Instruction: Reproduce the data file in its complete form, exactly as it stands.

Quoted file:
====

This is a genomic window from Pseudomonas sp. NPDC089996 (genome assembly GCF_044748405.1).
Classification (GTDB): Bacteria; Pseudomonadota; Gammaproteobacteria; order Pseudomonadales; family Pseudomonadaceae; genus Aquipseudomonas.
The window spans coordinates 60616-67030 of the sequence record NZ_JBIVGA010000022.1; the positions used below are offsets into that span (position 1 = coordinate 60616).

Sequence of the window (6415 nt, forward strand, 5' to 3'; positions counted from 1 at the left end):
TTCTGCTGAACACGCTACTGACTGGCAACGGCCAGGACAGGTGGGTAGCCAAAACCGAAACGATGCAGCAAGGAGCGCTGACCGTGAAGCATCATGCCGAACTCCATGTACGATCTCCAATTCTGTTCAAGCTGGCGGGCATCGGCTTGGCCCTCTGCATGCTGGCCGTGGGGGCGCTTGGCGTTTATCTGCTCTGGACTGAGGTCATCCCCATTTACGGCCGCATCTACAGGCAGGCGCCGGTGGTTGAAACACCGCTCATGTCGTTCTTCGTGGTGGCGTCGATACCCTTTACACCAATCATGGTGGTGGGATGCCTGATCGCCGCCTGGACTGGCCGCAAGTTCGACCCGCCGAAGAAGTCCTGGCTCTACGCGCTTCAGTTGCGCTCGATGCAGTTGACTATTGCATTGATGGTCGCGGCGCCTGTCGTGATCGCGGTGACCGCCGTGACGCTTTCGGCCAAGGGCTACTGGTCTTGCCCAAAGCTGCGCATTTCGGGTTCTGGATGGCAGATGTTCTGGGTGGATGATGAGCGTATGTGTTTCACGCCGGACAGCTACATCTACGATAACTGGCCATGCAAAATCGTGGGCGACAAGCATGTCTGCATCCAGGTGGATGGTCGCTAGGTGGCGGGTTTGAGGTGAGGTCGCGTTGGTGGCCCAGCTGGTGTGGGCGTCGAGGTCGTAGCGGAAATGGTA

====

This is a genomic window from Pseudomonas sp. NPDC089996 (genome assembly GCF_044748405.1).
Classification (GTDB): Bacteria; Pseudomonadota; Gammaproteobacteria; order Pseudomonadales; family Pseudomonadaceae; genus Aquipseudomonas.
The window spans coordinates 60616-67030 of the sequence record NZ_JBIVGA010000022.1; the positions used below are offsets into that span (position 1 = coordinate 60616).

Sequence of the window (6415 nt, forward strand, 5' to 3'; positions counted from 1 at the left end):
TTCTGCTGAACACGCTACTGACTGGCAACGGCCAGGACAGGTGGGTAGCCAAAACCGAAACGATGCAGCAAGGAGCGCTGACCGTGAAGCATCATGCCGAACTCCATGTACGATCTCCAATTCTGTTCAAGCTGGCGGGCATCGGCTTGGCCCTCTGCATGCTGGCCGTGGGGGCGCTTGGCGTTTATCTGCTCTGGACTGAGGTCATCCCCATTTACGGCCGCATCTACAGGCAGGCGCCGGTGGTTGAAACACCGCTCATGTCGTTCTTCGTGGTGGCGTCGATACCCTTTACACCAATCATGGTGGTGGGATGCCTGATCGCCGCCTGGACTGGCCGCAAGTTCGACCCGCCGAAGAAGTCCTGGCTCTACGCGCTTCAGTTGCGCTCGATGCAGTTGACTATTGCATTGATGGTCGCGGCGCCTGTCGTGATCGCGGTGACCGCCGTGACGCTTTCGGCCAAGGGCTACTGGTCTTGCCCAAAGCTGCGCATTTCGGGTTCTGGATGGCAGATGTTCTGGGTGGATGATGAGCGTATGTGTTTCACGCCGGACAGCTACATCTACGATAACTGGCCATGCAAAATCGTGGGCGACAAGCATGTCTGCATCCAGGTGGATGGTCGCTAGGTGGCGGGTTTGAGGTGAGGTCGCGTTGGTGGCCCAGCTGGTGTGGGCGTCGAGGTCGTAGCGGAAATGGTA